Following the Mets’ trade of Francisco Rodriguez to the Brewers, most everyone believes Carlos Beltran is the next shoe to drop. However, the six-time All-Star won’t be going to the Yankees, sources tell ESPN.com’s Buster Olney.
Olney reports that the Yankees aren’t interested in Beltran, who has hit .285/.377/.503 in 89 games this season.
If the Yankees were to pick up someone like Beltran, it’d mean sitting either Nick Swisher or Jorge Posada against right-handers, and while Beltran may well be an upgrade in that situation, he doesn’t really qualify as a need.
It’s pretty much a given that Beltran is a goner. Since the Mets are prevented from offering him arbitration as a free agent, they don’t even have the incentive of keeping him in the hopes of getting a couple of draft picks in return. Speculation will likely continue to center on the Giants, but Olney thinks the Tigers could land him because of their ability to take on salary.
For a few days, it looked like Aaron Judge was finally hitting his stride in the postseason. He was still striking out at a regular clip, piling more and more strikeouts atop the 16 he racked up in the Division Series, but he was mashing, too. He engineered a three-run homer during Game 3 of the Championship Series, followed by another blast and game-tying double in Game 4. His one-out double helped pad a five-run lead in Game 5, while his 425-footer off of Brad Peacock barely made a dent during a 7-1 loss in Game 6. And then Lance McCullers‘ curveball found and fooled him, as it did five of the 14 batters it met in Game 7:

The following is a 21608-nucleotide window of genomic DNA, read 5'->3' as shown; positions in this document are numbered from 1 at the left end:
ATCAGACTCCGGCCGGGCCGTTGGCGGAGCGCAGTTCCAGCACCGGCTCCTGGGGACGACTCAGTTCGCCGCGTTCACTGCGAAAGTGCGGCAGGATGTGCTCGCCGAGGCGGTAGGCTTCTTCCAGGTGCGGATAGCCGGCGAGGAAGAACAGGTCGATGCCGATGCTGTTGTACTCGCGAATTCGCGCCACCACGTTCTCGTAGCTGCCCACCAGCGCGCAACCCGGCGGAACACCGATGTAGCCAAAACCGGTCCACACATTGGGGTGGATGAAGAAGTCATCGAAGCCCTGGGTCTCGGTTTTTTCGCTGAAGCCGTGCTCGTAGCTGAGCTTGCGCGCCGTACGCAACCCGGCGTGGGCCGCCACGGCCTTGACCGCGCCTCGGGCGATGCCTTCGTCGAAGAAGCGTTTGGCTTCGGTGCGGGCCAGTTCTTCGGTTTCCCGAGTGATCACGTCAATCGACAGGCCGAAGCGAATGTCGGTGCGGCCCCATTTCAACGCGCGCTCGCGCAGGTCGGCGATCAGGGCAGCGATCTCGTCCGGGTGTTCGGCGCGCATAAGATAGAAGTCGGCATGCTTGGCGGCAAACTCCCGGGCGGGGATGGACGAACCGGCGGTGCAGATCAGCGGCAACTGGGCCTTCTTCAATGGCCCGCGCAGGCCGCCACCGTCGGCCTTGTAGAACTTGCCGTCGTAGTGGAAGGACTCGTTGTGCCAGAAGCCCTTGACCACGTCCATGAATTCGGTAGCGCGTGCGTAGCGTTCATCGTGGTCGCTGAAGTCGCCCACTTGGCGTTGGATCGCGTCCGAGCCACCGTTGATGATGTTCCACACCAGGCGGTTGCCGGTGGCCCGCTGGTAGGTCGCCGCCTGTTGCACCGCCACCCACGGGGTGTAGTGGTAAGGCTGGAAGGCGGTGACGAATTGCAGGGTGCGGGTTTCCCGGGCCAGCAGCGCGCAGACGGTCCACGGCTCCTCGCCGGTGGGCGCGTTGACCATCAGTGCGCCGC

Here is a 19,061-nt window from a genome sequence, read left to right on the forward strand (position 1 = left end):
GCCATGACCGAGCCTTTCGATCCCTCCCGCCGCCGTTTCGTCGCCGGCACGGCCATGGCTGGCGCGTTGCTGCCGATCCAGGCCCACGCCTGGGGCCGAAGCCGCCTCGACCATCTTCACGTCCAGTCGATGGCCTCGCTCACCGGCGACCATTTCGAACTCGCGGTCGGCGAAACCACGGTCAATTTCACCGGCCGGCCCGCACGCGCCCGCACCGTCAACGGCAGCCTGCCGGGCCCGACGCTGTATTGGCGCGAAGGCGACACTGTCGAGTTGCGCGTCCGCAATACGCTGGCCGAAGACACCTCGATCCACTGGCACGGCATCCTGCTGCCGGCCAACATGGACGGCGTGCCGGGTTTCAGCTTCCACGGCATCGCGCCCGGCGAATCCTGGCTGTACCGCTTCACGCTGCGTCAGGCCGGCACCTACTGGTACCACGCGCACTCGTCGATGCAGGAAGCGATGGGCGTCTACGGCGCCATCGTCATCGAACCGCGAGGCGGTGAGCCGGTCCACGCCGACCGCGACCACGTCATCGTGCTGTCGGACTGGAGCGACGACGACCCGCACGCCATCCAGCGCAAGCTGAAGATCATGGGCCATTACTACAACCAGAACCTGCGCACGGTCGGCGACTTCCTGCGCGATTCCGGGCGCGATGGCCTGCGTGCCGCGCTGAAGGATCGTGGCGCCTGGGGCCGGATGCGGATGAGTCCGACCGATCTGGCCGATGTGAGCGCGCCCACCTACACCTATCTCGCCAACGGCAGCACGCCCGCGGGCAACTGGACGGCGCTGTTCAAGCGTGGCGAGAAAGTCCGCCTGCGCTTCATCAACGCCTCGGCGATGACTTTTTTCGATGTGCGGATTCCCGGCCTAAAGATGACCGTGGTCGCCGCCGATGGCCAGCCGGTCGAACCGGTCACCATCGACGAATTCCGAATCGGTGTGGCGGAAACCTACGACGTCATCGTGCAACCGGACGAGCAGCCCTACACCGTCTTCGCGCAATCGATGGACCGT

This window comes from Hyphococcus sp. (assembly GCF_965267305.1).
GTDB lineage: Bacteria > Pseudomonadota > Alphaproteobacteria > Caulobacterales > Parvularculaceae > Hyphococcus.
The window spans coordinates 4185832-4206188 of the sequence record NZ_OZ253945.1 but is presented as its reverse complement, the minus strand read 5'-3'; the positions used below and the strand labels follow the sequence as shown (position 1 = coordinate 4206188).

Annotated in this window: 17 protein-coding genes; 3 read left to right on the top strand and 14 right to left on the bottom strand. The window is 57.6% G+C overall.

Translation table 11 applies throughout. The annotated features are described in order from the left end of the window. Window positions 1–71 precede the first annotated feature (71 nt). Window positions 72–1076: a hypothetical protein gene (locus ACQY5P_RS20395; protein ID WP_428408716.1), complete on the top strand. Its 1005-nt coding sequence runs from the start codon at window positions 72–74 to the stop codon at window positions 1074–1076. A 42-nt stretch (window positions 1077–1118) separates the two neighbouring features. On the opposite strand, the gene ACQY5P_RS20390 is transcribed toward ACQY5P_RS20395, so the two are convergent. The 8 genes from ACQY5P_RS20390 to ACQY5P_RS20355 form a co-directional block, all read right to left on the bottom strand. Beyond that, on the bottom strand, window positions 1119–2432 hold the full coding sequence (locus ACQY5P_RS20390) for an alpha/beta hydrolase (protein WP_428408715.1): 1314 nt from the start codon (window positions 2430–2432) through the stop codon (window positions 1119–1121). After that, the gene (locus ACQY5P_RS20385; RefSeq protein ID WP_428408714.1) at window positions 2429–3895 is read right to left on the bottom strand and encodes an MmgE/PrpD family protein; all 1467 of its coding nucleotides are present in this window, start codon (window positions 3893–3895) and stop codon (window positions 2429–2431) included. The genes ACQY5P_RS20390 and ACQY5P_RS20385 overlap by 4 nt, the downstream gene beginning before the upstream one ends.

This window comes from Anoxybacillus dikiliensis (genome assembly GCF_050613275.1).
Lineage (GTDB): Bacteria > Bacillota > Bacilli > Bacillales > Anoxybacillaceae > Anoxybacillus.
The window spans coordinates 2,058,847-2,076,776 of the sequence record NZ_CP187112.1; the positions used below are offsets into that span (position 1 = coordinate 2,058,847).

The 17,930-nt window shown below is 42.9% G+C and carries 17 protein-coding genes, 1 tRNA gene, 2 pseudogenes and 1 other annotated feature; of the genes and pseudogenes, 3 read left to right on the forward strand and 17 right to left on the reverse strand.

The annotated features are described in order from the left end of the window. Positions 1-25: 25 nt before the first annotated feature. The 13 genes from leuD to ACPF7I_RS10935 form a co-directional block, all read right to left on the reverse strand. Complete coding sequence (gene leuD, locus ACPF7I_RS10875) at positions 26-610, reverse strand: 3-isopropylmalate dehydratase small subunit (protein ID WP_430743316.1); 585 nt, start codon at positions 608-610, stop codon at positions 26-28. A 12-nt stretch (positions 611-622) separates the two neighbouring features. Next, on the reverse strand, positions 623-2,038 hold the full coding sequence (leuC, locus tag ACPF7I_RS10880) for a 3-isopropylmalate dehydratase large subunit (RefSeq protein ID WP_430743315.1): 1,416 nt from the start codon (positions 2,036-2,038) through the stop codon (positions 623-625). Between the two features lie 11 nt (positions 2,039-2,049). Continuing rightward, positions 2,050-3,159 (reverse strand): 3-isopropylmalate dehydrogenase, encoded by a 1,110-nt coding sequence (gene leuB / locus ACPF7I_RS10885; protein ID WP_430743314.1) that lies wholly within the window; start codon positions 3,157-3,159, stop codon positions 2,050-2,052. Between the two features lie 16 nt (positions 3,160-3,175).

The strikeout was Judge’s first of the evening and 27th since the start of the playoffs. No other major league batter has racked up that many strikeouts in a single postseason, though Alfonso Soriano’s 26-strikeout record in 2003 comes the closest. Within that record, Judge also collected three golden sombreros (four strikeouts in a single game), narrowly avoiding the dreaded platinum sombrero (five strikeouts in a single game).
It’s an unfortunate footnote to a spectacular year for the rookie outfielder, who decimated the competition with 52 home runs and 8.2 fWAR during the regular season and was a pivotal part of the Yankees’ playoff run. Thankfully, the image of McCullers’ curveball darting just under Judge’s bat won’t be the image that sticks with us for years to come. Instead, it’ll look something like this: